2.10.2015

Thou Shall Speak No Evil

Recently I was telling, complaining really, to a few friends that all I seem to write about is the inevitable circle of life and how sad that is.  In unison they said, "you live of a farm!  That's what it's all about!"  I suppose they are right.  But it seems more like the circle of death rather than the circle of life out here.  When will the dark skies fade to light around here?  When will the withering stop and the blooming start?  

How life has felt lately
Illustration from A. A. Milne's classic book, Winnie-the-Pooh 
As if last weeks trials and tribulations weren't daunting enough, the serial chicken eating dog received an unfortunate bill of health from the vet (at this point I'm wondering why I didn't go to vet school or learn the trade of a plumber).  As for me, I received a one-way ticket on an all expense paid guilt trip.  After saying unkind things to this poor dog for killing several of my chickens, I'm told he has to be...put down.  Now, exactly how many times can you be told you have to put an animal down in one week? I've lost count, and I feel responsible for at least his death sentence.  Shame on me for speaking such terrible things over that poor dog after he instinctively, yet still maliciously, murdered my chickens.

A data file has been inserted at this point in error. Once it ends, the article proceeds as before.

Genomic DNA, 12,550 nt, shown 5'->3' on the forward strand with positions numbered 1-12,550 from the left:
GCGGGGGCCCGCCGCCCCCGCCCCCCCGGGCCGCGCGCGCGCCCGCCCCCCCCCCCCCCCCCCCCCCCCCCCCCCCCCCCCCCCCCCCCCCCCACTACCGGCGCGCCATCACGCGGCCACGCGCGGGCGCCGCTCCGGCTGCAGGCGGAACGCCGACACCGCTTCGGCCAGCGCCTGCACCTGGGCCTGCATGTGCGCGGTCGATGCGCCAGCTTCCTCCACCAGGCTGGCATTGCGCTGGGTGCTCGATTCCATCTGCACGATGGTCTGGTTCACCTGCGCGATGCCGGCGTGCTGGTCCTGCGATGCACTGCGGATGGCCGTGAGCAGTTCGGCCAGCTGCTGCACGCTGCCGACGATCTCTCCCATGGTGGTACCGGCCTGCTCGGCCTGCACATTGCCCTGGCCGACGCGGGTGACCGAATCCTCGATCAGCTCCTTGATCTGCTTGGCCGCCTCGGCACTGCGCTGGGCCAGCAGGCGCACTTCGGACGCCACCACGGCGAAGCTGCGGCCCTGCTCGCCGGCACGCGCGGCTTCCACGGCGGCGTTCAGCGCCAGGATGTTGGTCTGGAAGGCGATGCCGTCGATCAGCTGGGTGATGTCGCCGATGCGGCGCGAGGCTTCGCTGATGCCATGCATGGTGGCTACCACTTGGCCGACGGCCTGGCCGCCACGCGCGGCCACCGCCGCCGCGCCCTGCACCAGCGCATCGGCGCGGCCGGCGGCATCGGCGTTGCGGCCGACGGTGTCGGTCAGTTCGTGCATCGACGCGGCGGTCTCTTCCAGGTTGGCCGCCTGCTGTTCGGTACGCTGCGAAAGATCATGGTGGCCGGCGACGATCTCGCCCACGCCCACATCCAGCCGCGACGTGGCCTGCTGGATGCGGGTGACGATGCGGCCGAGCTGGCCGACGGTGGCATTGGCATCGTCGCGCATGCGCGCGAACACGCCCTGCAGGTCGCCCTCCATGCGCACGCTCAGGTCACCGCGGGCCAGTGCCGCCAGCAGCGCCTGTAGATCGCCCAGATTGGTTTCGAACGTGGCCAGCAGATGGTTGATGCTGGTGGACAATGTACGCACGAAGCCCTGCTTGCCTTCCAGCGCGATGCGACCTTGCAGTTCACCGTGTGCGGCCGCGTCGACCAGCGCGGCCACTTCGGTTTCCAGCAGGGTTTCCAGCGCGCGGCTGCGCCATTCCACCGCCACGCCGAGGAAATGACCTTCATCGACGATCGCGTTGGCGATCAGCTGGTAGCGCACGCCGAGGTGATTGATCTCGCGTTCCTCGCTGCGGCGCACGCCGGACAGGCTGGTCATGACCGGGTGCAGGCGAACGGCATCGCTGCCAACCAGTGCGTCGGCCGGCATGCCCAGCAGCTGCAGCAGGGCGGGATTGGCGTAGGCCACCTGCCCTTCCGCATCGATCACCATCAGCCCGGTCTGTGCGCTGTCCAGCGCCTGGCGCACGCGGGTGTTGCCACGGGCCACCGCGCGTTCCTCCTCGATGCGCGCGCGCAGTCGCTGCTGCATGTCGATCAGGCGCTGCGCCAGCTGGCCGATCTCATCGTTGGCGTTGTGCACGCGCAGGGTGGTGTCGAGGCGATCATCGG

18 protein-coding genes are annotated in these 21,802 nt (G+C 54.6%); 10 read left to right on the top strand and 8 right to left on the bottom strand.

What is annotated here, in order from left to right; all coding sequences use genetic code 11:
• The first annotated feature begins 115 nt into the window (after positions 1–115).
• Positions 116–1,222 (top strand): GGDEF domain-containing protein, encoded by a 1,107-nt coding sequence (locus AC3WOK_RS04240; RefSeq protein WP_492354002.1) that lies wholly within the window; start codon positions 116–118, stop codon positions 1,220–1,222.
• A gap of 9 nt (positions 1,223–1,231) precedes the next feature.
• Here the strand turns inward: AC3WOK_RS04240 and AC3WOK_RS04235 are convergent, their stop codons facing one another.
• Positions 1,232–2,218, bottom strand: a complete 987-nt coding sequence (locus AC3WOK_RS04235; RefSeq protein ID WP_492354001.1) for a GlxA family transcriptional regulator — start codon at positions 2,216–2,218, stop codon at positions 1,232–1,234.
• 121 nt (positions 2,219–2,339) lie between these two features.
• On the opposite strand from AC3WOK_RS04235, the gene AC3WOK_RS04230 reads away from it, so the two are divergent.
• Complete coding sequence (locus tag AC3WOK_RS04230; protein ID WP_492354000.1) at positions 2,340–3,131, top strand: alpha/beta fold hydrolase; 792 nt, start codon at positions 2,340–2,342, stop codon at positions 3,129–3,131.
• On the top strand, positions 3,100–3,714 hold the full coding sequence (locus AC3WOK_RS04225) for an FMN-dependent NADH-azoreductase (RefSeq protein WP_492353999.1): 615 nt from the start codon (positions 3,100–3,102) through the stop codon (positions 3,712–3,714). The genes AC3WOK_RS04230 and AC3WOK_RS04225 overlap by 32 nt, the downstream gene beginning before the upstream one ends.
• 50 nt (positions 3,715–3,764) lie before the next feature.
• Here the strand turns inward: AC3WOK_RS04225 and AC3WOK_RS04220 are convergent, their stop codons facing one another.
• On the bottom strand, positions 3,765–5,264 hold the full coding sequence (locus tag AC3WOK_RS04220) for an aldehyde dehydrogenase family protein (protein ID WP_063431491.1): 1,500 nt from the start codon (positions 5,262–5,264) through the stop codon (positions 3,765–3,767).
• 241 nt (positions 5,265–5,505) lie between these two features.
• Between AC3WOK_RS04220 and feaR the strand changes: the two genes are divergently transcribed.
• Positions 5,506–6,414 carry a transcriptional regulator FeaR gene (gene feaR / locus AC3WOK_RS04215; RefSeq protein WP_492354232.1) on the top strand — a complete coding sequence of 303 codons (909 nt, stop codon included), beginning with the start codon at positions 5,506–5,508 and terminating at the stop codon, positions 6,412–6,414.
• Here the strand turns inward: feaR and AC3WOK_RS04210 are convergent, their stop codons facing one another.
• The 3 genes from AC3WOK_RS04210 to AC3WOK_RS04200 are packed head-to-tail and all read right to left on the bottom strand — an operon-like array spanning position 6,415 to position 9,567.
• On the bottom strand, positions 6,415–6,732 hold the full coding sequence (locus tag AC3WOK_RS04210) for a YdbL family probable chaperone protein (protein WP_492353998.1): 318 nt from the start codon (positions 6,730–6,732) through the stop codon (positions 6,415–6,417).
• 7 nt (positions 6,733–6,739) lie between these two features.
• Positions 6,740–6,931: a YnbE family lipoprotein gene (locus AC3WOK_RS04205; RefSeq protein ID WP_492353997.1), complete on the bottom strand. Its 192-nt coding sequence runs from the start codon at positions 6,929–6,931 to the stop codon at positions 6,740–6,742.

Poor Bo.  Bo was my husband's 40th birthday gift.  His pride and joy hunting dog that would not only retrieve live chickens but with training, dead ducks as well.  I noticed he was walking funny a few weeks ago.  I figured he hurt his leg trying to escape his pen in a desperate attempt to satisfy his craving for fresh fowl.  Going with my gut, I made an appointment for him to be seen.  One look at him and the vet suspected hip dysplasia.  But one hip being out would be fixable, easy, doable.  Nothing falls under those categories around here.  Nope.  The x-ray confirmed he had it double time.   Double hip dysplasia.  No future of hunting chickens or frolicking in the pastures.  Apparently he would live a life of miserable pain, such pain he would develop tics and the best, most humane thing to do would be to put him down. I hear things like this are no brainers for real farm folk.  Sick cow, put it down.  Sick horse, end their misery.  Virus spreading chicken, off with its head.  But for me, a city girl, I can't seem to understand or accept it.   Can't we just give them herbal supplements, natural oils and gluten free feed?   But the vet accepts it.  So much that he was surprised when my husband didn't leave the poor dog there so that his staff could get on with what such a diagnosis calls for.  

With spring on the horizon I'm hopeful it's only a matter of time before these sad and dreary tales of mortality fade. When will the clouds will part?  When will the sun shine?  Surely there will be blue skies smilin' at me and everything else that survives.  Oh, and lesson learned.  Don't curse farm animals.  They have enough going against them.  

In memory of Bo and his wild chicken chases

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